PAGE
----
Sharks

Battle of the NHL mascots: When S.J. Sharkie out-Gritty'd Gritty

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AP/USATSI

Battle of the NHL mascots: When S.J. Sharkie out-Gritty'd Gritty

The NHL's biggest star will wear a Philadelphia Flyers jersey but won’t suit up against the Sharks on Tuesday. 

That’s because it’s a mascot. 

Yes, we’re talking about Gritty, the googly-eyed Flyers mascot that went viral almost immediately after being unveiled in a preseason press conference just over two weeks ago. The costumed character looked a bit like a cross between the Phillie Phanatic and Animal the Muppet -- one that’s really, really sleep-deprived -- and became an Internet darling.

Gritty fell before a preseason game, then channeled Kim Kardashian. Appearances on "Good Morning America" and "The Tonight Show" followed suit. So did bits featuring Gritty stand-ins on "Last Week Tonight" and "Conan." 

Now, Gritty -- or, at least the people running its eponymous Twitter account -- has set its terrifying eyes on the Sharks’ mascot, S.J. Sharkie. 

We’re not here to stoke up the #PleaseLikeMyMascot crowd. But with everyone talking about the Flyers mascot, we would be neglecting our Journalistic Duty if we didn’t remind you about two instances where Sharkie out-Gritty'd Gritty in a pre-social media age.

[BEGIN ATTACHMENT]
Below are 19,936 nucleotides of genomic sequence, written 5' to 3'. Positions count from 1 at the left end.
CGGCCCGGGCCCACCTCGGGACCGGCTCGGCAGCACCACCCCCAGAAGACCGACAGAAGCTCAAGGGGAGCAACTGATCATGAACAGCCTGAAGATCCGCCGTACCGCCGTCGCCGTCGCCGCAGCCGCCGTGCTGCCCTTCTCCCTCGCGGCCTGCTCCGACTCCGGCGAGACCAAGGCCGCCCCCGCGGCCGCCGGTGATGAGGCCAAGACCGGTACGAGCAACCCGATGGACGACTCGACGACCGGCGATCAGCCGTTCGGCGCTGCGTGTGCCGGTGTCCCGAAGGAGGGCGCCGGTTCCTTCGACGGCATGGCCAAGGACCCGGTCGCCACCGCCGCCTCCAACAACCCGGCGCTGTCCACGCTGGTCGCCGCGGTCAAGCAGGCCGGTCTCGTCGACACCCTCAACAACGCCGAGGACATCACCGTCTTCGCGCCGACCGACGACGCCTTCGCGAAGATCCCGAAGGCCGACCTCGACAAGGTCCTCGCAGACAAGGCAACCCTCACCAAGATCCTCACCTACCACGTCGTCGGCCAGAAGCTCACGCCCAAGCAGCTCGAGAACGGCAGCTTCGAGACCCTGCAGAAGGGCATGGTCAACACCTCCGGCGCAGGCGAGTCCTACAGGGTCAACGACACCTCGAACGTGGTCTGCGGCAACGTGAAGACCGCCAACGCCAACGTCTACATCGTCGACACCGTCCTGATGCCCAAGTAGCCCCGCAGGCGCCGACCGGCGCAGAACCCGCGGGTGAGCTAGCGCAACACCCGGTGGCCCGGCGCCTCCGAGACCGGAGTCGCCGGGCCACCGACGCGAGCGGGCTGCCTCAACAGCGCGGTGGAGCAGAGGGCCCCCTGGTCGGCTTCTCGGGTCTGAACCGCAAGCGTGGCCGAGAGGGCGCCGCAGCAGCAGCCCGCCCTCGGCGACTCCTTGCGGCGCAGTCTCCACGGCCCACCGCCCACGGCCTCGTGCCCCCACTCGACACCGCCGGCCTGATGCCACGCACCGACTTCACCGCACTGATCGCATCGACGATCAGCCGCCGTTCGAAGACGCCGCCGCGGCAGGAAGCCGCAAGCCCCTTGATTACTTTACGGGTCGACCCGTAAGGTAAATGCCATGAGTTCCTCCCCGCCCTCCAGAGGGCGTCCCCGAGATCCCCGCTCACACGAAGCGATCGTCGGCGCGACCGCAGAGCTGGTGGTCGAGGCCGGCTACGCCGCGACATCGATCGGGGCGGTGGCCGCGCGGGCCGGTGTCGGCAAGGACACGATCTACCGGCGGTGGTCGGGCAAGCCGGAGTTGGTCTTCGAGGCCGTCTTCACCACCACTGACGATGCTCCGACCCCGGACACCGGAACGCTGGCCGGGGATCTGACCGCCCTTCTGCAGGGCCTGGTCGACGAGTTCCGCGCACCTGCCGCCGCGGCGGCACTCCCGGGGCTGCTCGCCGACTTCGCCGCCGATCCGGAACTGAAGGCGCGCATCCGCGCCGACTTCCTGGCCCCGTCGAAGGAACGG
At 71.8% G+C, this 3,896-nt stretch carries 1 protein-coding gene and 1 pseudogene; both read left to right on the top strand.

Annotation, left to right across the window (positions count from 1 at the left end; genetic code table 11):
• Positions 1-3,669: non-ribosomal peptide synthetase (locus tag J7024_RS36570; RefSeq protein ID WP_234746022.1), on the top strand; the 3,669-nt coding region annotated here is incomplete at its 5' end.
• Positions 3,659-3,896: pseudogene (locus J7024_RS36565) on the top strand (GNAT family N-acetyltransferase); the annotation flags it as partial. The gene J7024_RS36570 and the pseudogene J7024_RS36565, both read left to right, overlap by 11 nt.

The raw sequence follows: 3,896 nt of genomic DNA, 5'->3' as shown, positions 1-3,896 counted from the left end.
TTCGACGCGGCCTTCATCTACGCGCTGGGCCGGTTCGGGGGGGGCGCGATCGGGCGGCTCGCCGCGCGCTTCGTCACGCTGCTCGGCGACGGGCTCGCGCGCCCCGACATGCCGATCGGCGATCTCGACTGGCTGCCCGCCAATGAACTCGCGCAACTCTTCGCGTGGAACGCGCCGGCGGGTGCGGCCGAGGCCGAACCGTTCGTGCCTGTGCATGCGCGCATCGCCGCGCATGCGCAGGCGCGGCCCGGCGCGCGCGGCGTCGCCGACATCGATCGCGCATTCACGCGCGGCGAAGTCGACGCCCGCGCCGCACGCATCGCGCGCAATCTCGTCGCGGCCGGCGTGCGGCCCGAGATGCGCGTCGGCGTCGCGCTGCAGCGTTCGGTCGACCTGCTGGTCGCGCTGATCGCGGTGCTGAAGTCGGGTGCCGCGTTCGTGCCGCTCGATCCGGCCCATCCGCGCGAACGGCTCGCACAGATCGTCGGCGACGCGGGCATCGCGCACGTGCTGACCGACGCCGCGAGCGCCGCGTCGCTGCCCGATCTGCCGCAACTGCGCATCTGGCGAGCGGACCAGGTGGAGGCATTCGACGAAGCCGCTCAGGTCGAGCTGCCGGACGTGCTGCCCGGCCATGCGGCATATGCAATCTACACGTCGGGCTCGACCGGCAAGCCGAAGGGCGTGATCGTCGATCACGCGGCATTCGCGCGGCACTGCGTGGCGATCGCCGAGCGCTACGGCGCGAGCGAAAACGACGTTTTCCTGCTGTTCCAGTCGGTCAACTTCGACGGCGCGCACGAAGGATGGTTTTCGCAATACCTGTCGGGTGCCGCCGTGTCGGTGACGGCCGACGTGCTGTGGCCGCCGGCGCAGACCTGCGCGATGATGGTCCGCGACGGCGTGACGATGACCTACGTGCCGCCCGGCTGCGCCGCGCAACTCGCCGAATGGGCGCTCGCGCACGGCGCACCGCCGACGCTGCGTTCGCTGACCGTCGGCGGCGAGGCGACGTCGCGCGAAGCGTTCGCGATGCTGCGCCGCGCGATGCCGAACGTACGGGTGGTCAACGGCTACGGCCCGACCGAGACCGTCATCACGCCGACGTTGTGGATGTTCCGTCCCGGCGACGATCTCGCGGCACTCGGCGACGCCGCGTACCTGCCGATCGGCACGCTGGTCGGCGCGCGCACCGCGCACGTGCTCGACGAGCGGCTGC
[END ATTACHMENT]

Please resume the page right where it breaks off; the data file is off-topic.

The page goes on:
There was, of course, the time the Sharks mascot hung from the rafters at SAP Center. 

Flashback to March 12, 1999. The Sharks had won three out of four, and were looking to make the playoffs in consecutive seasons for just the second time in franchise history. San Jose was tied for seventh in the Western Conference, two points clear of missing the playoffs entirely, and the Detroit Red Wings were in town. 

In an effort to hype up the crowd before the game, Sharkie started to repel from the rafters ... then stopped. Abruptly.

The mascot was stuck hanging over the ice for 20 minutes, according to a report from Ross McKeon in the San Francisco Examiner that night. Rubber mats were laid on the ice, but it didn’t reach that point: Sharkie was lifted to safety after the game was delayed for 12 minutes. 

"It was nice he didn't fall," then-Sharks defenseman Mike Rathje told the paper that night, in what remains an understatement.

The death-defying incident even got the late-night treatment, as it was lampooned in a mock-investigative piece in an episode of “The Daily Show” later that summer. 

Of course, that wasn’t be the only time Sharkie (reportedly) was in a perilous situation with an Original Six franchise in town. 

Just over two-and-a-half years later, the Sharks hosted the New York Rangers on Dec. 28, 2001. With New York up 2-1, once-and-future San Jose antagonist Theoren Fleury was given an attempt-to-injure penalty for kneeing Sharks forward Mark Smith. 

On his way back to the locker room, Fleury ran into San Jose’s mascot, and an altercation ensued. The New York Times wrote the following month that Fleury “allegedly punched Sharkie,” while other outlets reported Fleury broke the performer’s rib. 

Fleury ultimately wrote a letter of apology, and in his return to San Jose exactly one year later with the Chicago Blackhawks, joked to reporters that he hoped the mascot had “been training” for a rematch. In an interview in 2008, the Saskatchewan native said he only “nudged” Sharkie, and later wrote in his 2009 memoir “Playing with Fire” that the incident was blown out of proportion: